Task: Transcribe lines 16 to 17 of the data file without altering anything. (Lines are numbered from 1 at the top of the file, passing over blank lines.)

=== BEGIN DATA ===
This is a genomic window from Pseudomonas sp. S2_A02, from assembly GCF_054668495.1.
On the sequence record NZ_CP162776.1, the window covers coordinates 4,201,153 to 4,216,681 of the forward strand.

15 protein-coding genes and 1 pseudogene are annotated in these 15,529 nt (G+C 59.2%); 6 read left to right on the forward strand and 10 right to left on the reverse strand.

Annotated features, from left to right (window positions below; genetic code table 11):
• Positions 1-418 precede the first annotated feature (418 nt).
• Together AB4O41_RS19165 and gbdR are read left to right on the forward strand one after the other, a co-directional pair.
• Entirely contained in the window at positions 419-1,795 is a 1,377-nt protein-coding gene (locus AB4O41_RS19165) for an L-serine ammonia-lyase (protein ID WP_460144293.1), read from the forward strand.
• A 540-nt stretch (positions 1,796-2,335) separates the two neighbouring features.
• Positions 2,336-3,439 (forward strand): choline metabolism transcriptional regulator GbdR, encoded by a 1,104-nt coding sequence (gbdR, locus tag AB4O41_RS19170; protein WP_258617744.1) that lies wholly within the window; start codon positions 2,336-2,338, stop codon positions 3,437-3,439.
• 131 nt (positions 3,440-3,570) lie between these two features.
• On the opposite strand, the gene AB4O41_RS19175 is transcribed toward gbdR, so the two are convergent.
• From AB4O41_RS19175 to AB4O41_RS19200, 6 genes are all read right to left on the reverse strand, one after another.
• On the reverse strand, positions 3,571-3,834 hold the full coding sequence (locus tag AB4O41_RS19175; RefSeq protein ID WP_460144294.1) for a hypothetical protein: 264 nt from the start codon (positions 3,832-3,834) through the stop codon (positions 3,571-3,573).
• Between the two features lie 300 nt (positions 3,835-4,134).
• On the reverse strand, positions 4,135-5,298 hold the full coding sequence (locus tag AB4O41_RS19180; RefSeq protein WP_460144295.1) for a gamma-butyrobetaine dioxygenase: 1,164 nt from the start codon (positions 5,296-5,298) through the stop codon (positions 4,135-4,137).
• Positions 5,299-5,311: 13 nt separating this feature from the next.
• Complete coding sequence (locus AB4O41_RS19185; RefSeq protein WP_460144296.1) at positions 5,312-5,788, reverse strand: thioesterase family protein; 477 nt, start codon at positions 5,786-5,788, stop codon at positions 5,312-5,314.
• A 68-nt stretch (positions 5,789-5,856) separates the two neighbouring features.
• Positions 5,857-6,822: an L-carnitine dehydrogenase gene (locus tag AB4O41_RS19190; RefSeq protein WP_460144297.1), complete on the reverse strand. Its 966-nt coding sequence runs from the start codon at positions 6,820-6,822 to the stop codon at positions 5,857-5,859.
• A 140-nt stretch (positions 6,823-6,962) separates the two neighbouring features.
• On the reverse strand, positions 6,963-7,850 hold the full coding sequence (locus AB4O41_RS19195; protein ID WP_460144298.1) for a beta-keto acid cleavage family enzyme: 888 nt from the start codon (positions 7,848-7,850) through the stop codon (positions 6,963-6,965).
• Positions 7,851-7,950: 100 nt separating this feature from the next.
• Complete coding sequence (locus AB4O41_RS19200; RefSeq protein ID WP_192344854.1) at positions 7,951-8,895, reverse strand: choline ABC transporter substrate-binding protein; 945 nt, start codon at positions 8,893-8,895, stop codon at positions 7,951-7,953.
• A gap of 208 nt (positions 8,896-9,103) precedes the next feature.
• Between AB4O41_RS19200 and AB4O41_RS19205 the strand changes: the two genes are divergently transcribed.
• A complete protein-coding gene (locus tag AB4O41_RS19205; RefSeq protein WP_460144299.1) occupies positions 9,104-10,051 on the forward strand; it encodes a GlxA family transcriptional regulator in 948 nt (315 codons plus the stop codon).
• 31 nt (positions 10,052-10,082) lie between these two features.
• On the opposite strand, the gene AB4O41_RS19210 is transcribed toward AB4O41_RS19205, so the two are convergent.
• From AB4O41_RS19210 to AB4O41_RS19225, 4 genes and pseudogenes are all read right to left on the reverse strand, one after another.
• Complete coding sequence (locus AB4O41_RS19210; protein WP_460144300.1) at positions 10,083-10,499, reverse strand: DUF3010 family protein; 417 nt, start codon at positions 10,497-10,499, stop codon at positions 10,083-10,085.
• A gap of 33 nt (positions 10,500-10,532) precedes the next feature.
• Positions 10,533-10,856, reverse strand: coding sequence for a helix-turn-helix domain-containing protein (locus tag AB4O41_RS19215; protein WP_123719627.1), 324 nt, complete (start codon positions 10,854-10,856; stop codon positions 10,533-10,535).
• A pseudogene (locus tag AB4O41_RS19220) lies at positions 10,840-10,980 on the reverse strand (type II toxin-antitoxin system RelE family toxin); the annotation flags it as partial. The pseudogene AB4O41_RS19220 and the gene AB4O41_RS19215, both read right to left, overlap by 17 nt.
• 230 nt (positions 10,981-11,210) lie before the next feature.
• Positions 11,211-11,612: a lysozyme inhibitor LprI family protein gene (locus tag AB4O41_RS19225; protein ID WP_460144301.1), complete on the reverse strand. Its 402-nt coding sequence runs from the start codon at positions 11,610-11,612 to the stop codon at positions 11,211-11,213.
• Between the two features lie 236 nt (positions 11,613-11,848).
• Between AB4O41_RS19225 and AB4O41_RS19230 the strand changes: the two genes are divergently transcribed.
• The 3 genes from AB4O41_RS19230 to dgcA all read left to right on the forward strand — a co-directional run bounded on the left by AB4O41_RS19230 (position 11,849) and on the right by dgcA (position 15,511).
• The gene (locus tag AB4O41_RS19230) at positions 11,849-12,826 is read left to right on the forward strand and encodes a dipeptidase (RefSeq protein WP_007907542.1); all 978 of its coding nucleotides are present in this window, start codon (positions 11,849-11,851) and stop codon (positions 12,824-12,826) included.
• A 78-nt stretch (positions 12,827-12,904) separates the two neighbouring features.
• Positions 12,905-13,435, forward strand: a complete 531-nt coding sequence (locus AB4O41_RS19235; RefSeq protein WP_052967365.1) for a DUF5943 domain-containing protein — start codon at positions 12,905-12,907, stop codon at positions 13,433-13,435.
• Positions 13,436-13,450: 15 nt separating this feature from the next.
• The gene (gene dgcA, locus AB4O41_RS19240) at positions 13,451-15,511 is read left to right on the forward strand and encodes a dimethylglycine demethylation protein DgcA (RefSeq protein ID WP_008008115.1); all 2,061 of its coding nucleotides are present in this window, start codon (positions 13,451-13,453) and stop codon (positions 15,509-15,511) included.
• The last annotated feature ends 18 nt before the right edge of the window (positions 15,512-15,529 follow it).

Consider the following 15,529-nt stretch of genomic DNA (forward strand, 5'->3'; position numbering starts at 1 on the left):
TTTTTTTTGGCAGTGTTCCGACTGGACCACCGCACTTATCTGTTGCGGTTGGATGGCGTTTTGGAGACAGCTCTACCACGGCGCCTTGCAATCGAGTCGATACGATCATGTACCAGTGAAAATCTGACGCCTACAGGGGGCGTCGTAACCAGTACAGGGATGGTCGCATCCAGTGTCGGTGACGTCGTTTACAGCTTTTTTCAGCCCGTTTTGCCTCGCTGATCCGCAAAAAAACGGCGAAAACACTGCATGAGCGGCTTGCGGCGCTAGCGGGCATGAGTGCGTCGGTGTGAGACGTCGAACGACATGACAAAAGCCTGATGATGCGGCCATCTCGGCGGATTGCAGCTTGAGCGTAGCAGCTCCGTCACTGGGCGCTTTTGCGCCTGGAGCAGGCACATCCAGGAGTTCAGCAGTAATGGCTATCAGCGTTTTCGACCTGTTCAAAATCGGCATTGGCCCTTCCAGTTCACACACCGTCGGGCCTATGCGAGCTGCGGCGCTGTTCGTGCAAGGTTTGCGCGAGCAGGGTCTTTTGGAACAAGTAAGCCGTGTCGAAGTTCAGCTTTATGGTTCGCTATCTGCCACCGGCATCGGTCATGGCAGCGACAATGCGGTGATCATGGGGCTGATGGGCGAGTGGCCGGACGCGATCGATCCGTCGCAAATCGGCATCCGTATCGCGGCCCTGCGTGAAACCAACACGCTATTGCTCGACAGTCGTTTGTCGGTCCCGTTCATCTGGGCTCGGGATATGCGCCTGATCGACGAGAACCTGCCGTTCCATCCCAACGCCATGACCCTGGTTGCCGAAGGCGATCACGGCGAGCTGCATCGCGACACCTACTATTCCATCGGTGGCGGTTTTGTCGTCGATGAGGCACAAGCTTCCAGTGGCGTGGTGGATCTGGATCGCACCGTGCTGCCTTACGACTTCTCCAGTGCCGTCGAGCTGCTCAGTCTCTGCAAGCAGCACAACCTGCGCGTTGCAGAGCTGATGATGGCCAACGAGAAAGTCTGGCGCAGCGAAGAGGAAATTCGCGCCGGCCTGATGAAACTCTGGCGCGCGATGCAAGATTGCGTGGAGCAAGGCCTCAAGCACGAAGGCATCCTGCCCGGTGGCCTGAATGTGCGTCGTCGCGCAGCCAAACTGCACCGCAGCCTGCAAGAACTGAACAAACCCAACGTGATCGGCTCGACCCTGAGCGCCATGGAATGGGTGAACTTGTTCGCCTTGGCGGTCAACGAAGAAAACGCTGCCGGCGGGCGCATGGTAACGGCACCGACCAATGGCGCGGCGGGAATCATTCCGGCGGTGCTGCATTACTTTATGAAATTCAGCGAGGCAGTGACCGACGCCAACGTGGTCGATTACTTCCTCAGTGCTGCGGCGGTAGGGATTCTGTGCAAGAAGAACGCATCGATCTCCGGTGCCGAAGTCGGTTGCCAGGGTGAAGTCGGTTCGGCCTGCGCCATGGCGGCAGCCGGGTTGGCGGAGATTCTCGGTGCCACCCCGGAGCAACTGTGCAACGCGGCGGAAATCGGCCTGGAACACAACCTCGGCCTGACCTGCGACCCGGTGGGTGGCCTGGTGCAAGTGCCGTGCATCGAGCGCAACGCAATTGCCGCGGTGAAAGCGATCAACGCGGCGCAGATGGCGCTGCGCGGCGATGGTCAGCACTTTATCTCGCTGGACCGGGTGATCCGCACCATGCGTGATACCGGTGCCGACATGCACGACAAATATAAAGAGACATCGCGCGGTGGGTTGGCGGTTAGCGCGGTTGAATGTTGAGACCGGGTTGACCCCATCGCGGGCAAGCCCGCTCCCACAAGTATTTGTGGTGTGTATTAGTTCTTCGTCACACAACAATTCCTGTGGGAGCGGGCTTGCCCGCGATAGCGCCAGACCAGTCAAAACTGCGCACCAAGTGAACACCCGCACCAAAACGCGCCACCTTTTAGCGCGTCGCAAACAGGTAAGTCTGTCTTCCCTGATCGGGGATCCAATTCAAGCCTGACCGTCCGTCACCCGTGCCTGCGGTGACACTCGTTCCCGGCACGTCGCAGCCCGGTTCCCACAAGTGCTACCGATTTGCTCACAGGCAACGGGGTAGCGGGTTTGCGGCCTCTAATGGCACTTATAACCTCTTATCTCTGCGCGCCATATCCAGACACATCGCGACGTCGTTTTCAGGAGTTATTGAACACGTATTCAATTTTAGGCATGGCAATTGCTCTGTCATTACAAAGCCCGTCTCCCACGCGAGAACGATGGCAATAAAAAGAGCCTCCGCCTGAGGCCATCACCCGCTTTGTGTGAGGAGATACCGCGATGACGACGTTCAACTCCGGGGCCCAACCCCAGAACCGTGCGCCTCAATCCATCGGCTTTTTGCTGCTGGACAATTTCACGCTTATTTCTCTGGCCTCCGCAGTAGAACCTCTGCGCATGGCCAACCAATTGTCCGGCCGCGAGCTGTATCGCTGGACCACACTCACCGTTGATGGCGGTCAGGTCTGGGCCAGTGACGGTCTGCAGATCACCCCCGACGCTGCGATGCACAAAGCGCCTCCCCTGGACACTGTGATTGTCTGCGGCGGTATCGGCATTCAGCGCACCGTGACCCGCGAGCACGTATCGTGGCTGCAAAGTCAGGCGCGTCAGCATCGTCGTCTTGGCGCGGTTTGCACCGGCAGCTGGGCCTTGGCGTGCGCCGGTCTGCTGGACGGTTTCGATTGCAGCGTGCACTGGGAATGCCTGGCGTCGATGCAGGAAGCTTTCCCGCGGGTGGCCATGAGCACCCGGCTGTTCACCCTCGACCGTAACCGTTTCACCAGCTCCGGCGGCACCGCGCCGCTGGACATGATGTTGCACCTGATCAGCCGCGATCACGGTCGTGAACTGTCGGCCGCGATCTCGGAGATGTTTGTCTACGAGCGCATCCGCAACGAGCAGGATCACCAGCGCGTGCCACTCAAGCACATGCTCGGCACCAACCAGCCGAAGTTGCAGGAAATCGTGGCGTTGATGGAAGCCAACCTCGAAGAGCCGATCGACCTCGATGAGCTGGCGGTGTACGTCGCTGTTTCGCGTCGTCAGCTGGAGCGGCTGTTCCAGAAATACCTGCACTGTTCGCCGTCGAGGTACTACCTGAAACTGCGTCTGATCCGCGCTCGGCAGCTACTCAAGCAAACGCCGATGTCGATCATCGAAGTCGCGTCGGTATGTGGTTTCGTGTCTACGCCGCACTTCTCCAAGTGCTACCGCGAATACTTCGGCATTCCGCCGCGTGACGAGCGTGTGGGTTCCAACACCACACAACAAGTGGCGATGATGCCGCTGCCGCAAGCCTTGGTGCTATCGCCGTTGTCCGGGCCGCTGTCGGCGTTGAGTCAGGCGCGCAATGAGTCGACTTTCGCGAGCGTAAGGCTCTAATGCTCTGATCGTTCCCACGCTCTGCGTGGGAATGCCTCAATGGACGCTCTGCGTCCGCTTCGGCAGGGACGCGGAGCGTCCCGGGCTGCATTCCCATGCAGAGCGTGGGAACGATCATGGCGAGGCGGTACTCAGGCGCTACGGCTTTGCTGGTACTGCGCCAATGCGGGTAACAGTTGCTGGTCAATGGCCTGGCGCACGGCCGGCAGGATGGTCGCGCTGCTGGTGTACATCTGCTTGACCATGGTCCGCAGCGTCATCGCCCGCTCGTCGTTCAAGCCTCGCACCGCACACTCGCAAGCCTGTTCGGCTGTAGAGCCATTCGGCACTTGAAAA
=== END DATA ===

• Positions 5,299-5,311: 13 nt separating this feature from the next.
• Complete coding sequence (locus AB4O41_RS19185; RefSeq protein WP_460144296.1) at positions 5,312-5,788, reverse strand: thioesterase family protein; 477 nt, start codon at positions 5,786-5,788, stop codon at positions 5,312-5,314.